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    1. Don't feel bad, Paula. No one has ever found fame and fortune as a teacher of four-year-olds. And yet you have the thanks of a grateful nation.

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  20. Now you tell me when I'm nearly finished with my unautographed copy that if I'd not been so anxious to get your book right away, I coulda had an officially autographed one!

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  21. Oh I'm sorry--I didn't have any books to sell until after Christmas, and I did want to get the word out. Nothing I can see on this end preventing you from buying several more copies, though.

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  22. Murr, I can't figure out which child is you in that class set. That IS your class, yes?

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    1. Yes, and I'm SO pleased you don't recognize me! That is because I look uncharacteristically glum, because my mom just gave me a Toni, and I hated it. I'm in the middle on the top row.

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  23. You are beyond brilliant. I am really, really looking forward to the arrival of 'Trousering the Weasel' in this small corner of Oz.

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    1. I should bring it myself! Oz is awful close to New Zealand, right? I'll fling one out the jet window.

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  24. Those flying monkeys scared the crap out of me too! My book is not autographed so I suppose it won't be contributing to my retirement plan of selling off my highly prized collectibles. Well, there's still the lottery.

    I was walking home from junior high school the day Cronkite removed his glasses. Some things you never forget.

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    1. And I was young enough that the reactions of the adults were what stayed with me, rather than any reaction of my own. Hey! You can always get a new collectible and give your old book to some shockable maiden aunt!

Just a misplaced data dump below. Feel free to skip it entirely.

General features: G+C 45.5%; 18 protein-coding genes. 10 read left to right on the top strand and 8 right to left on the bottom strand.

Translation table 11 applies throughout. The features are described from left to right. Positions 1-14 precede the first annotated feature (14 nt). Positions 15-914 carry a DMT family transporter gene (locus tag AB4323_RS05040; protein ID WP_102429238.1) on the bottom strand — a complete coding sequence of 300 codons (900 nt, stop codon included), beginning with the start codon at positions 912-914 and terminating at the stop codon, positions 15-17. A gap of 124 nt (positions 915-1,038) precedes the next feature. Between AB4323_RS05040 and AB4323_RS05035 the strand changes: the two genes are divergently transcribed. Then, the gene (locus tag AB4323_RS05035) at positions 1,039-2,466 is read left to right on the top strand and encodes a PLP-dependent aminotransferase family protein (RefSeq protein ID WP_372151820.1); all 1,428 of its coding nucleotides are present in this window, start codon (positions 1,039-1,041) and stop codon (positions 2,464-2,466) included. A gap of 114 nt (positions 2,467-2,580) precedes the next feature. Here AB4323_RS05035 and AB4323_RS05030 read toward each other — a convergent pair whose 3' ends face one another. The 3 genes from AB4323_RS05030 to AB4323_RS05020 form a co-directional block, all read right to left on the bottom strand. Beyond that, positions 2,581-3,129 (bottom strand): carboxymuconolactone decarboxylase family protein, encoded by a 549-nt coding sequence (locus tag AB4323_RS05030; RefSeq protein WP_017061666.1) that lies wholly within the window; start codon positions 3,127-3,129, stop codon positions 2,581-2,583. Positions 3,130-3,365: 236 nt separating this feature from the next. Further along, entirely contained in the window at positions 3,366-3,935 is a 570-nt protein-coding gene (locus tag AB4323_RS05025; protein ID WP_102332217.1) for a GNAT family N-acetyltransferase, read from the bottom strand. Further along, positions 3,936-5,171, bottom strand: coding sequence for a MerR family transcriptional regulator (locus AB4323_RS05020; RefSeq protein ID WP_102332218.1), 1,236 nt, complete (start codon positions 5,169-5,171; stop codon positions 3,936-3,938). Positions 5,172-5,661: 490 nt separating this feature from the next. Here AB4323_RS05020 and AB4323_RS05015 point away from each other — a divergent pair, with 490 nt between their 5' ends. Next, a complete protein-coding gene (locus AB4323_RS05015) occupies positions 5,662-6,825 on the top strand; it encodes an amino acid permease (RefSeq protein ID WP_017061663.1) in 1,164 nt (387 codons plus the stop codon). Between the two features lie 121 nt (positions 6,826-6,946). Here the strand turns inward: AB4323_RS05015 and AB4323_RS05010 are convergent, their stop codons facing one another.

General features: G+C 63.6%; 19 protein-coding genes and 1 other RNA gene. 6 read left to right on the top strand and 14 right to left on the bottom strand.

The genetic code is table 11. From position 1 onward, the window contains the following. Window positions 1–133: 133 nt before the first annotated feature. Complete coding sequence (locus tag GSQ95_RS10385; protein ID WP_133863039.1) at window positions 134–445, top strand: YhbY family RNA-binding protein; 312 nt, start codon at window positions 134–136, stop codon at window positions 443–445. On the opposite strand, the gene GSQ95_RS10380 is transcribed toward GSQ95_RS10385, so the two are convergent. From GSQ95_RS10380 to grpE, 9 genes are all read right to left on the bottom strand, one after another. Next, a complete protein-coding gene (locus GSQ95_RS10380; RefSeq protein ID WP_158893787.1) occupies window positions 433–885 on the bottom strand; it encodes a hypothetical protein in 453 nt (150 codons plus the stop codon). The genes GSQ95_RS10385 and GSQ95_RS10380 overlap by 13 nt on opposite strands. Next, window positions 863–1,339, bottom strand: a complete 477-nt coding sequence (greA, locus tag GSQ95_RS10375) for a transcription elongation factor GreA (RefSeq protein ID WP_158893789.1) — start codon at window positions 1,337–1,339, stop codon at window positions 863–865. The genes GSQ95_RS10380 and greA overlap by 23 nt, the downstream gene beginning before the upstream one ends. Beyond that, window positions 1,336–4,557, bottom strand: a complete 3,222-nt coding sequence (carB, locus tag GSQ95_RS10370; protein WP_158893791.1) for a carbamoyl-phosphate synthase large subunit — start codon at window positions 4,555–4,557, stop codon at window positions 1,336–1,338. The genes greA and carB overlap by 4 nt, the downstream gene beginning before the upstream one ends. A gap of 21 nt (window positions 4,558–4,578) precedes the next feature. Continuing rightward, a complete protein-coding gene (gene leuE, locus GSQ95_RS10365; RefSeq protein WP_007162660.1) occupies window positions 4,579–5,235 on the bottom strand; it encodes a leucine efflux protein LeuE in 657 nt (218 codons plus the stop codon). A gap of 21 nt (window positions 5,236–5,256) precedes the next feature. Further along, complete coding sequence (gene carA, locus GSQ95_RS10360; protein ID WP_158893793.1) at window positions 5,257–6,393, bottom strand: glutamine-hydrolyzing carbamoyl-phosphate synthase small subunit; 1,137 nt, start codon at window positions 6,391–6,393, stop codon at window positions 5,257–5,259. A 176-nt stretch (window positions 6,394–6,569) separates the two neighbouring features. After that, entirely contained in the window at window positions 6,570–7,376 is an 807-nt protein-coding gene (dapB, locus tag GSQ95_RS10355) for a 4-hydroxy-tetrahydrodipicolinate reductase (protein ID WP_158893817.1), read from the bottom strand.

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    2. No maiden aunts here, but I actually was trying to figure out who I should pass my used copy on to in order to get an autographed one. I'm betting you have really nice handwriting. By the way, how does one put a photo next to our comments? Yes, I'm that old--technologically impaired. But I haven't found how to do it yet.

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  25. Do you have a Google account? The drop-down menu gives you that option. Click on that, and you can set up an account (name and password, nothing fancy, no repercussions that I know of). Then you can edit your profile to upload a picture from your files or somewhere. That will show up every time you comment as Google account. If this doesn't make sense, let us know, and someone sharper than me will come along and help you.

    And it troubles me that I have truly execrable handwriting. Truly. I can't even read it myself. I'm trying to do better on these book signings.

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  26. I just ordered my copy of 'Trousering the Weasel' and I cannot wait to read it!

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  27. Thank you for this Murr.

    If they put a twitchy NRA guy in every school, why then I think we should put an NEA teacher in every gun store. Steady-handed Mrs. Erdman would do fine.

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  28. we need to introduce good security equipment. Already manufacturers are providing armored inserts for children’s backpacks, Auditors in Nigeria

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  29. Everybody can play a part: kindergarten teachers by keeping a loaded gun in their desks, children by locating a matched set of parents, homosexuals by dying off quietly. voyance gay